What is suggested here is something often claimed for psychoanalysis, namely that it provides us with numerous ‘insights’ which behaviourism and other natural sciences are incapable of doing. This inevitably presents us with a difficulty. What if these so-called ‘insights’ are nothing but idle speculations which are actually untrue, and do not apply to the situations in question? What if all these interpretations of dreams, slips, etc., are in fact erroneous, and lead us in the wrong direction? How are we to tell whether Freud was right or wrong? The alternatives to Freud might not, after all, be behaviourism, but the theories of other hermeneutic psychologists: how are we to decide between Freud and Jung, Freud and Adler, Freud and Stekel, and so forth? There is no doubt whatever that Freud and the other psychoanalysts mentioned would interpret a given dream in very different ways; how are we to tell which of these interpretations is ‘right’? Thus, even if we accept the hermeneutic approach, we still need criteria for deciding about the truth and falsity of given interpretations, and Freud does not provide us with any of the criteria needed to fulfil this function.
P. Rieff, in his book Freud: The Mind of the Moralist, has an interesting passage on the way psychoanalysts use the term ‘science’ in a sense that is very different to its use among hard scientists. He acknowledges that psychoanalysis does not adhere to the rigorous standards of scientific theory, but expresses his concern:
Lest this label ‘unscientific’ be used to condemn Freud, or worse, to praise him condescendingly for just those rare qualities in him that we do not encourage among ourselves: his wide range and subtlety, his unsurpassed brilliance as an exegete of the universal language of pain and suffering, his willingness to pronounce judgements and draw out the evidence for them from his own life as well as from clinical data. His scientific motives are of a piece with the ethical implications of his thought, whose catch-phrases have seeped down from the conversations of the educated into the popular consciousness of the age. It would be an impertinence, into which no received notion of the boundary between science and ethics should lead us, to judge one of Freud’s faces authentic and dismiss the other. For humanists in science, and for scientists of the human, Freud should be the model of a concern with the distinctively human that is truly scientific.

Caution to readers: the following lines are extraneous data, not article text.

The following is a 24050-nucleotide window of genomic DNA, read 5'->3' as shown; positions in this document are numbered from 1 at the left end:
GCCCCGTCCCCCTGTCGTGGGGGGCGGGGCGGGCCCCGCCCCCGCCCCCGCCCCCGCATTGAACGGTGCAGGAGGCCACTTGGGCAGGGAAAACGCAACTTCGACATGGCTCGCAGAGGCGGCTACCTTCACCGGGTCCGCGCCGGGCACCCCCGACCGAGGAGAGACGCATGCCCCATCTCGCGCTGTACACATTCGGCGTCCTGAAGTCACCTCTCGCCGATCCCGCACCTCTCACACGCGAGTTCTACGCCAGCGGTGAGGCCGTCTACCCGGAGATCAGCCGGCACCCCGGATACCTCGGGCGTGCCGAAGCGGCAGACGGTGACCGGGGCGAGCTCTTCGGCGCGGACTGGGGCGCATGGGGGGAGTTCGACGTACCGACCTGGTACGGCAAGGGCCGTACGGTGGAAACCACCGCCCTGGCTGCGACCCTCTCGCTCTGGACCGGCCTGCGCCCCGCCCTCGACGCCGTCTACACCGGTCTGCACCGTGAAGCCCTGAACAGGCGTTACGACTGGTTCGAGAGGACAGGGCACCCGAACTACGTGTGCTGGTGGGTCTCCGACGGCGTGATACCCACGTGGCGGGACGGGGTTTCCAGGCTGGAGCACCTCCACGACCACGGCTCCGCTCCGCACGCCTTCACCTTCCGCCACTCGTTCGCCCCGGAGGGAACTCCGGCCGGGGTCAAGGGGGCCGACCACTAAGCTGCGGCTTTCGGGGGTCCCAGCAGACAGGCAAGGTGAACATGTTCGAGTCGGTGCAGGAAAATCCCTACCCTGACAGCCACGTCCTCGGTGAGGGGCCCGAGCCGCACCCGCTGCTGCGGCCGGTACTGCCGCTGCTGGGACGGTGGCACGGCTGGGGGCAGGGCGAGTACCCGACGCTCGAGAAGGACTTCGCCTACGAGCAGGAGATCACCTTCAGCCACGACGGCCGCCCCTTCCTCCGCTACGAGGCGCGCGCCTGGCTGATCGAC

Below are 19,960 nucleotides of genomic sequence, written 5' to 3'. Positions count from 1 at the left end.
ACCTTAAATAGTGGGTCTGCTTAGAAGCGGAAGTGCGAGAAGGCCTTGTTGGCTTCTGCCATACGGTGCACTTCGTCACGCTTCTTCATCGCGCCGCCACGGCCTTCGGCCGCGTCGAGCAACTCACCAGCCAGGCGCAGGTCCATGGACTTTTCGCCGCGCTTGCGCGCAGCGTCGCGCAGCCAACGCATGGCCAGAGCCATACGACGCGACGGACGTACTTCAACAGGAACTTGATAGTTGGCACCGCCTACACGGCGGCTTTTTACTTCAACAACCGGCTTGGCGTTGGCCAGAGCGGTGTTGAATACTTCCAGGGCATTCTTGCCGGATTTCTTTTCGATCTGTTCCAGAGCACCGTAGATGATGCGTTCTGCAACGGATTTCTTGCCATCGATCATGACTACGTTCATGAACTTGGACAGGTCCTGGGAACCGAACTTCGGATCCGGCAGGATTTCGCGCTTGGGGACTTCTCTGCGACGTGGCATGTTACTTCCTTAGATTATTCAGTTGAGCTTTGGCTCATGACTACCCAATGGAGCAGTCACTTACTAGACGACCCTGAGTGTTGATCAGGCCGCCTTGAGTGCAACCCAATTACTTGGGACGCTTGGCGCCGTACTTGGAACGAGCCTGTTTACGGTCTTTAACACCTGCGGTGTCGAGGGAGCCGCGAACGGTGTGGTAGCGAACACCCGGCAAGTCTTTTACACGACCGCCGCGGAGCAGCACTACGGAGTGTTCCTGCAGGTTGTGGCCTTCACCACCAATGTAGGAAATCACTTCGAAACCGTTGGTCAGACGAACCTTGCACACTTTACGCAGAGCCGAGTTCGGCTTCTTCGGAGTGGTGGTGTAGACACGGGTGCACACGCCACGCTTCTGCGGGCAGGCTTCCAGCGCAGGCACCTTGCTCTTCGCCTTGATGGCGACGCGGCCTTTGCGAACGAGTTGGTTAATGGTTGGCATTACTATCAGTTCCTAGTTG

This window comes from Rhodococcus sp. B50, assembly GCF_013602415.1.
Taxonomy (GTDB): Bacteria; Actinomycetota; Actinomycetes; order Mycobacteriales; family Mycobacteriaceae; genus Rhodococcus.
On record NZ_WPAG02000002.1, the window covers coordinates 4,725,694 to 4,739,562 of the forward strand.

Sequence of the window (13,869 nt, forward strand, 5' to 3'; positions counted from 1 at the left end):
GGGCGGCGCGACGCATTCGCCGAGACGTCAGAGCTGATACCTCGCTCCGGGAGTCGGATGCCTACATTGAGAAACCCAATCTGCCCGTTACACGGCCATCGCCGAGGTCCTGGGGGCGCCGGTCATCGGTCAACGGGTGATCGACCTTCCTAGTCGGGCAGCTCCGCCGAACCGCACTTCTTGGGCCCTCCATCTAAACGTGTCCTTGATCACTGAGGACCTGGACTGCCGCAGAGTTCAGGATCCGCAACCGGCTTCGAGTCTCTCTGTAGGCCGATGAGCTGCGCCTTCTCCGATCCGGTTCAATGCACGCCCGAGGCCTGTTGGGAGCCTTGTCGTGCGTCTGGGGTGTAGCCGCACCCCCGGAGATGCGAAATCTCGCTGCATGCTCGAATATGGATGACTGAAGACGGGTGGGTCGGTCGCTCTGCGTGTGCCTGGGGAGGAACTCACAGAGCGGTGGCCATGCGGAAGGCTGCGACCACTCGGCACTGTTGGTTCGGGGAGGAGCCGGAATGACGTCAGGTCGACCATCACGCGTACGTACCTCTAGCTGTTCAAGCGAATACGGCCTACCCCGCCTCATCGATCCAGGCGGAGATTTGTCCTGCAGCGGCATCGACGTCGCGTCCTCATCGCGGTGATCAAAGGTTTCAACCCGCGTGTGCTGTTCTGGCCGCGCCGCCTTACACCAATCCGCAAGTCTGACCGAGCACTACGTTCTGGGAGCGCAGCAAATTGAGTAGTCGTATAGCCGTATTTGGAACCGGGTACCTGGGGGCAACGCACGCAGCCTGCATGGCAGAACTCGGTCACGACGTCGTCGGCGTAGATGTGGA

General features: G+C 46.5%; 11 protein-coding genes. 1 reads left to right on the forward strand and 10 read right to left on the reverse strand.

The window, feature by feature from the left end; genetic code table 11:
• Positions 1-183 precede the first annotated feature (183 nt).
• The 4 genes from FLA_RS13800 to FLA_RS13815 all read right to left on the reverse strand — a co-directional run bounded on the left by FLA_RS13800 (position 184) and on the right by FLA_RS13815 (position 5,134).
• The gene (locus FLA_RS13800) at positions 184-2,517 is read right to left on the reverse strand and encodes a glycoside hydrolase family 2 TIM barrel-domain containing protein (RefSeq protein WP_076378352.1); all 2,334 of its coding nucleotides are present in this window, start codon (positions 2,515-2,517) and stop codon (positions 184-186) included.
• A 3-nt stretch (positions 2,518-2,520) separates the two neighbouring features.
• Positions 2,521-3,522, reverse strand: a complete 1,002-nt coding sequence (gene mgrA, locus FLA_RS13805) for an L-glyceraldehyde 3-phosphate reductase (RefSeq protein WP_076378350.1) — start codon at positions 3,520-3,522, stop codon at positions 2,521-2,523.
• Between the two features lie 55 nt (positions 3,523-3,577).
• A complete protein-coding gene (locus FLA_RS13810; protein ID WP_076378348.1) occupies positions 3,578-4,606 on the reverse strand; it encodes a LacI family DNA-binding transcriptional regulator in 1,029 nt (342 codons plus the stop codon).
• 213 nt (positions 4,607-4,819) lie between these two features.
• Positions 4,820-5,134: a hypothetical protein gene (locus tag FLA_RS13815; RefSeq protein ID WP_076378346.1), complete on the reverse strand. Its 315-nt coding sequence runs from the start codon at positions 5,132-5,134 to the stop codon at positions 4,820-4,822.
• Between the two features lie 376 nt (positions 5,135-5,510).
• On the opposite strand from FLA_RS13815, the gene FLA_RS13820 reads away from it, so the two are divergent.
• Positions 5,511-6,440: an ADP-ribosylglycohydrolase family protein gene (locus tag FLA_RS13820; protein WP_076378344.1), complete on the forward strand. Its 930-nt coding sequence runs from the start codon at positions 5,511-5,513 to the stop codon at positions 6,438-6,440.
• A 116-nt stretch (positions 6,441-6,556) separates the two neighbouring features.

Stevens sums up the debate by saying:
If your critical criterion for science is the generation of propositions which are falsifiable, then clearly psychoanalysis is not a science. But if you mean by ‘science’ the systematic formulation of concepts and hypotheses based on careful and detailed observations, then I think the answer must be that it is. It is arguable, too, whether there is any other approach likely to offer better potential for the prediction of people’s actions than real-life settings. For Freud, albeit reluctantly, takes on the uncomfortable but important task of confronting the Janus face of humans as they are – both biological and existential beings.
This brings us back to the problem of Freud the man, the creator of his theory, and his application of his own neurotic troubles and sufferings to the way all men behave. There is no reason to assume that Freud’s ‘insights’ into his own suffering are in any way relevant to the behaviour of other human beings, just as there is no reason to assume that his ‘insights’ are in fact accurate. One would require evidence to prove this, and evidence is precisely what is missing. Indeed, as we have seen, Freud was demonstrably wrong in so many different contexts that it is difficult to see why we should, without any proof, believe all these alleged ‘insights’. Many of these insights were, in any case, borrowed from others, ranging from Plato to Schopenhauer, and from Kierkegaard to Nietzsche, and to give Freud the credit for them is as wrong as to assume that they are true. A historical approach is required to assign priority, and a natural science approach is required to discover their truth-value. This is assumed by Freud’s apologists, but is precisely what is at issue. In the discussion between behaviourism and psychoanalysis, behaviourism has always had a bad press for two reasons.